• Tips for negotiating as you buy your first car.
  • Essential maintenance for your first car.
  • Strategies for lengthening the life of your car.

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Resources

cars.comAuto loan and affordability calculators
J.D. Power and AssociatesTrends in car buying
EdmundsGuide to buying a new car
Kelley Blue BookGuide to buying a used car

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You’ve got time in your 20s to figure all of this out. Make some mistakes, but find some answers by 30.

Turning 30 is often treated as one of life’s great tragedies — the end of youth and a step closer to death. Morbid, I know.

Well I’m going to be 30 next month. Before you begin offering your condolences, though, let me assure you that I’m perfectly okay with it. In fact, this milestone has made me reflect a lot on how far I’ve come in the last 10 years.

I might not have all the answers, but I’ve learned a lot of important lessons that have helped me to embrace this new older, allegedly wiser me. Whether you’re still living up your 20s or are nearing the big 3-0, consider these important realizations you’ll undoubtedly have along the way.

1. Family is really important.

Families come in many sizes with varying levels of dysfunction. And family doesn’t always mean your biological relatives. They’re the people who annoy the hell out of you but you love unconditionally. And the older you get, the more real-life shit you’ll encounter that makes you appreciate the fact they’re in your life.

2. Your body has flaws and it’s not that big of a deal.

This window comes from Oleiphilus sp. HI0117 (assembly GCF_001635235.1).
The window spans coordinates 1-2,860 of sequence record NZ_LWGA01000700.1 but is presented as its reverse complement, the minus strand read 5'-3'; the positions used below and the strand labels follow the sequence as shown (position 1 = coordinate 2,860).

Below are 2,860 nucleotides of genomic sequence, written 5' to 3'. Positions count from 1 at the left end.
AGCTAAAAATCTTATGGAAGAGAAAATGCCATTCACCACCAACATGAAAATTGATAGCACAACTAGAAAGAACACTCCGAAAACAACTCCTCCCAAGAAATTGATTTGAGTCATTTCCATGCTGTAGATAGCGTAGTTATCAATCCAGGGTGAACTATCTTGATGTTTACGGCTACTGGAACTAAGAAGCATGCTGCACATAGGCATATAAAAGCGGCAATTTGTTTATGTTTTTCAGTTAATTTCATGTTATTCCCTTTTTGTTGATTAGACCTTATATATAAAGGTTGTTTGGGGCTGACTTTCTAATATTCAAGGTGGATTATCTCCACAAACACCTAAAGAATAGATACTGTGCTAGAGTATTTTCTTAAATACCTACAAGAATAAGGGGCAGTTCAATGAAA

For most of my 20s, I agonized over every little perceived defect I could find about myself — so much so that I never really appreciated how awesome I actually was.

Now, I might not be 100 percent happy with my body (who really is) but I am much more accepting of it. And I can say with certainty that life is way more fun when you stop caring so much about whether you have a flat stomach or flawless skin.

3. Happiness can’t depend on someone else.

Whether it’s the approval of a parent or the love of a partner, you’ll find that chasing validation from others will never make you happy, no matter how hard you try. You can’t change the people in your life. Instead, find your passion and learn to derive happiness from what you can control: your own actions and accomplishments.

4. You can’t party like a 20-year-old.

When I was in my early 20s, I didn’t get hangovers. Now a hard night out leaves me feeling near-death for at least 48 hours. Sometimes a quiet night in with Netflix and a beer is much more appealing than going bar crawling or clubbing. And that doesn’t make you any less cool (that’s what I tell myself, anyway).

5. There are no more excuses for poor money management.

Debt is bad. Saving money is good. You spent your 20s learning these two basic principles of personal finance — likely through trial and error — so there’s really no excuse for neglecting your 401(k) or relying on your credit cards anymore. Get it together.

6. You’ve figured out what you want to be when you grow up.

Important Lessons You Must Learn By 30

In your 20s, you had jobs. In your 30s, you have a career. Years of boring, unfulfilling, or otherwise soul-sucking work helped to teach you what it is, in fact, you want to do with your life. You know what you’re good at, what gives you a sense of purpose, and you’re ready to pursue your professional goals head-on.

7. It really doesn’t matter what others think of you.

Maybe you lead an unconventional lifestyle, or have made choices your friends and family disagree with. Maybe you go grocery shopping in worn out yoga pants and no makeup.

You will always be judged by others for what you do, what you look like — for who you are. That will never change. The most liberating realization you will have right around age 30, however, is that it doesn’t fucking matter.

8. You need to make your health a priority.